...for being in a church that is unashamed and uninhibited in its love for Jesus.

...for God's faithfulness.  Even when it seems I can't hold on, He never lets me go.

...for good friends.  Sometimes they're like women:  can't live with 'em, can't shoot 'em.  But I  wouldn't trade my friends for anything in the world.

...for precious memories.

...for the way Mama and Daddy raised me.  Though there have been times I lived like I didn't know right from wrong, it wasn't their fault.  They taught me better.

...for the past.  Forgetting the bad, cherishing the good, remembering the lessons.

...for the future.  I tell my wife, as a reminder, that the rest of our life will be the best of our life.

...for the present.  Every day I wake up next to my sweetheart is a good day.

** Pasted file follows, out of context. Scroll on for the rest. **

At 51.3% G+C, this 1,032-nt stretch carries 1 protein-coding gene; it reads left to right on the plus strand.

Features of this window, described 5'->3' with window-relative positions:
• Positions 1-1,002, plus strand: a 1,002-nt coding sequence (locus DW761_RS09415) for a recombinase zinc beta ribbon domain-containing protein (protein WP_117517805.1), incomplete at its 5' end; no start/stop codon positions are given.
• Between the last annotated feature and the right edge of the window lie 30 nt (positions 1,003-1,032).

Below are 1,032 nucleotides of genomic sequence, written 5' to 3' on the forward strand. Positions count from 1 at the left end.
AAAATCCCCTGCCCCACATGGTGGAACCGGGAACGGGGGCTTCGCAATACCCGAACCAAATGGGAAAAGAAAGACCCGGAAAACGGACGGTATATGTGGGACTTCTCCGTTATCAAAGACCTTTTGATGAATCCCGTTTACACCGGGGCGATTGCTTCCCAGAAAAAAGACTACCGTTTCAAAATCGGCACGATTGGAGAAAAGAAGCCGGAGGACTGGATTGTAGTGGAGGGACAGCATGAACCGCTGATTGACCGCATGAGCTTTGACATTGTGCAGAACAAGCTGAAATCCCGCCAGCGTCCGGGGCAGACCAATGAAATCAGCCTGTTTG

...for the heritage, handed down through generations before me, that make all that's good in me...well, good.

...for the Bulldogs, Seminoles, and college football in general.  Except UF and Notre Dame.  UF is obvious, Notre Dame is a longstanding loathing.

...for another year in which, as I look back, I have been extremely blessed.  In spite of myself and certainly in spite of the circumstances. 

For all these things, and untold others, I am...thankful.

Saturday, November 21, 2009

Leggo My Eggo--We're Running Out

I make no secret of the fact that I love Waffle House.  And it's a good thing.

The Kellogg plant in Atlanta that made Eggo waffles was flooded during our Noah's Ark period a few weeks back, which, coupled with a bacterial problem, caused a nationwide shortage in packaged waffles.  That's right.  If you think gas is expensive, just wait until you approach the Frozen Foods section in your local Publix.  They'll be rationing the Eggos before long.

My children consumed thousands of Eggo waffles when they were growing up.  Now you can say that I, as their father, should have realized that breakfast, as the most important meal of the day, should have consisted of more than frozen waffles and maple-flavored syrup. 

To which I reply, "Shut up."